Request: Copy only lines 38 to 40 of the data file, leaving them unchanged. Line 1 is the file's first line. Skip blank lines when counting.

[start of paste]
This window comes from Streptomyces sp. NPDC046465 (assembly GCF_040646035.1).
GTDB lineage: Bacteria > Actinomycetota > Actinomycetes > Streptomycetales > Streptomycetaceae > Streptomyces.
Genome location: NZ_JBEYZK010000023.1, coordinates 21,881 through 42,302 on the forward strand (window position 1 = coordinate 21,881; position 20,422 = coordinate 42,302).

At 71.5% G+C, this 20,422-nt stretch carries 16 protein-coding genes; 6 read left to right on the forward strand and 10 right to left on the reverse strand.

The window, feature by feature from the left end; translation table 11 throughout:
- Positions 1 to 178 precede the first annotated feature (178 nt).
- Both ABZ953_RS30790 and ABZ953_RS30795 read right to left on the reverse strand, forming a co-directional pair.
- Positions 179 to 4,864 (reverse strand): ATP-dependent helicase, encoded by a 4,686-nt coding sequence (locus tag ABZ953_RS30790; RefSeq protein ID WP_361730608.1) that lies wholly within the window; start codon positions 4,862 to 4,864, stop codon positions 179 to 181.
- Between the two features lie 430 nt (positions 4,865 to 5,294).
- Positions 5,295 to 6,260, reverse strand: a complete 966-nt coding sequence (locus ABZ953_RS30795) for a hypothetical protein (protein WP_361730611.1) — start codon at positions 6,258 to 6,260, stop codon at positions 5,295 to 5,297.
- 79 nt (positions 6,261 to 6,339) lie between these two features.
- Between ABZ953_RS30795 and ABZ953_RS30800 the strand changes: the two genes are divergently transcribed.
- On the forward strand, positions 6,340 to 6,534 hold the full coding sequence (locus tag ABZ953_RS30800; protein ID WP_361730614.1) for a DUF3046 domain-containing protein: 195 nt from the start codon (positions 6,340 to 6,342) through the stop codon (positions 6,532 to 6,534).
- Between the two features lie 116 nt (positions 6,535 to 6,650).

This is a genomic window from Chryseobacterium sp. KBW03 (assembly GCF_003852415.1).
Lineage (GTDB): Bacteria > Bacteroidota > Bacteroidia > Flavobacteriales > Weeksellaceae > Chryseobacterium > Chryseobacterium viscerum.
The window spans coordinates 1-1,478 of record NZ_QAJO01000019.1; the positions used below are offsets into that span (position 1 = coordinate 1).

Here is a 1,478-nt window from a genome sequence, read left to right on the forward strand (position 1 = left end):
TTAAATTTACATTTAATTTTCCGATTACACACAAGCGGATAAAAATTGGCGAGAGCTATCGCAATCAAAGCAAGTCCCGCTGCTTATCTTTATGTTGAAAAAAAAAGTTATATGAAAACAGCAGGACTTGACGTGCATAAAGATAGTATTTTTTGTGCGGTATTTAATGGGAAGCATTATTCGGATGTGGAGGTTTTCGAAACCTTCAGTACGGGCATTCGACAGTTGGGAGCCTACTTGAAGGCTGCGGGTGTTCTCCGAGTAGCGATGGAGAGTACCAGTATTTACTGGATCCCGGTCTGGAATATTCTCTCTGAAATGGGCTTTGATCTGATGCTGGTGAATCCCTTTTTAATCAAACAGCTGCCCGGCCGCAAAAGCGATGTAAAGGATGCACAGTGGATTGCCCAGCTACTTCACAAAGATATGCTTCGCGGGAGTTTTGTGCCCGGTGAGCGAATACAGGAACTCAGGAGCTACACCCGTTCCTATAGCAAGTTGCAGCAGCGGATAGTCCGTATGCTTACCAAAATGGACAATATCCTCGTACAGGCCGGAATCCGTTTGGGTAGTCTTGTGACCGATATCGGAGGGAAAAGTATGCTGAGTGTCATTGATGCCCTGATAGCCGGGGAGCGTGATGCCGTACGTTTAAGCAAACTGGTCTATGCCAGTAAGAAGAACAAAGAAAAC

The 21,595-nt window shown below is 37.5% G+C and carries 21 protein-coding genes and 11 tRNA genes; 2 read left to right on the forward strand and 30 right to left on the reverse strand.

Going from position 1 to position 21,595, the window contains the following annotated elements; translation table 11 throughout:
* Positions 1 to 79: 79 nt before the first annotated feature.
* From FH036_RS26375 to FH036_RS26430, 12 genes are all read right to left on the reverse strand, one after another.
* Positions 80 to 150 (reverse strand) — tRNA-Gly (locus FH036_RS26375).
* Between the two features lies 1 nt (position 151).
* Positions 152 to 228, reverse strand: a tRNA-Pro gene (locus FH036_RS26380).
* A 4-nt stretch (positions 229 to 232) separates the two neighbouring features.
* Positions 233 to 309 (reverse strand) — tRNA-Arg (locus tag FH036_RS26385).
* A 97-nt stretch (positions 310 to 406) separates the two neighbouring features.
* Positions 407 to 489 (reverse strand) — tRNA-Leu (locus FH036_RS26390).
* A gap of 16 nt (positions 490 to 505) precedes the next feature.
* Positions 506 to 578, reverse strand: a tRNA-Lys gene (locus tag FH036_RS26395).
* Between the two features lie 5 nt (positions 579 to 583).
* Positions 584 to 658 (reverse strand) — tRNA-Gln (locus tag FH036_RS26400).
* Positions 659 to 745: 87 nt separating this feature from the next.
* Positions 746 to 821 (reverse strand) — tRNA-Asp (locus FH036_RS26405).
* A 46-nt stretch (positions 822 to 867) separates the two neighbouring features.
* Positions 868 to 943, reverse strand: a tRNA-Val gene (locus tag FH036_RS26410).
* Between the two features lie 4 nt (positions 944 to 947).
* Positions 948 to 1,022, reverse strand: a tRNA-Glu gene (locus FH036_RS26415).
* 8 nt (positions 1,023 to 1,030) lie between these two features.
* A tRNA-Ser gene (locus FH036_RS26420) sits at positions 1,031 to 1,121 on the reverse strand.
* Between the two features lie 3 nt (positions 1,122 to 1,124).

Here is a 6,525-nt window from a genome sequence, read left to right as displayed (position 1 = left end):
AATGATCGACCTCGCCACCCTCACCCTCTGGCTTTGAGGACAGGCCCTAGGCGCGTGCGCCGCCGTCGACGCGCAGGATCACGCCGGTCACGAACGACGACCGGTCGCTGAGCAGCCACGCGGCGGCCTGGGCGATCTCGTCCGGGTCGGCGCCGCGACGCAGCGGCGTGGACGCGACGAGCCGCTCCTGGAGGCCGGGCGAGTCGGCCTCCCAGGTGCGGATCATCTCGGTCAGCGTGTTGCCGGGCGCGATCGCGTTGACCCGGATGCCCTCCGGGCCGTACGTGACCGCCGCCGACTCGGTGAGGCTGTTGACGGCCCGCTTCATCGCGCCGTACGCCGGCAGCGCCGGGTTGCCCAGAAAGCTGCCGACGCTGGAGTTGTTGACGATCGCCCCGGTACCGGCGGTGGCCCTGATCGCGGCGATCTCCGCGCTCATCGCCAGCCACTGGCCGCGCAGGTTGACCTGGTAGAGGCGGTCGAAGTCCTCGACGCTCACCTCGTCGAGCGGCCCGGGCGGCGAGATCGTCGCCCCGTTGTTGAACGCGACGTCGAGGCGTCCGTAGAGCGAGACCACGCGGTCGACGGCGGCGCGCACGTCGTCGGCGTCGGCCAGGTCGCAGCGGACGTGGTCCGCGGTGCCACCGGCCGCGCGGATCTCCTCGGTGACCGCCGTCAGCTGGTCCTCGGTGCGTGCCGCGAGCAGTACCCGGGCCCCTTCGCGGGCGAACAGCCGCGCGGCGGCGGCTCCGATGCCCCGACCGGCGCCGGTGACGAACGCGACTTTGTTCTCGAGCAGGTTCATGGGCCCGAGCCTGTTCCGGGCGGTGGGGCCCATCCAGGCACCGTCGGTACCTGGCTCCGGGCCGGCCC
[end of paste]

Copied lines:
* Positions 868 to 943, reverse strand: a tRNA-Val gene (locus tag FH036_RS26410).
* Between the two features lie 4 nt (positions 944 to 947).
* Positions 948 to 1,022, reverse strand: a tRNA-Glu gene (locus FH036_RS26415).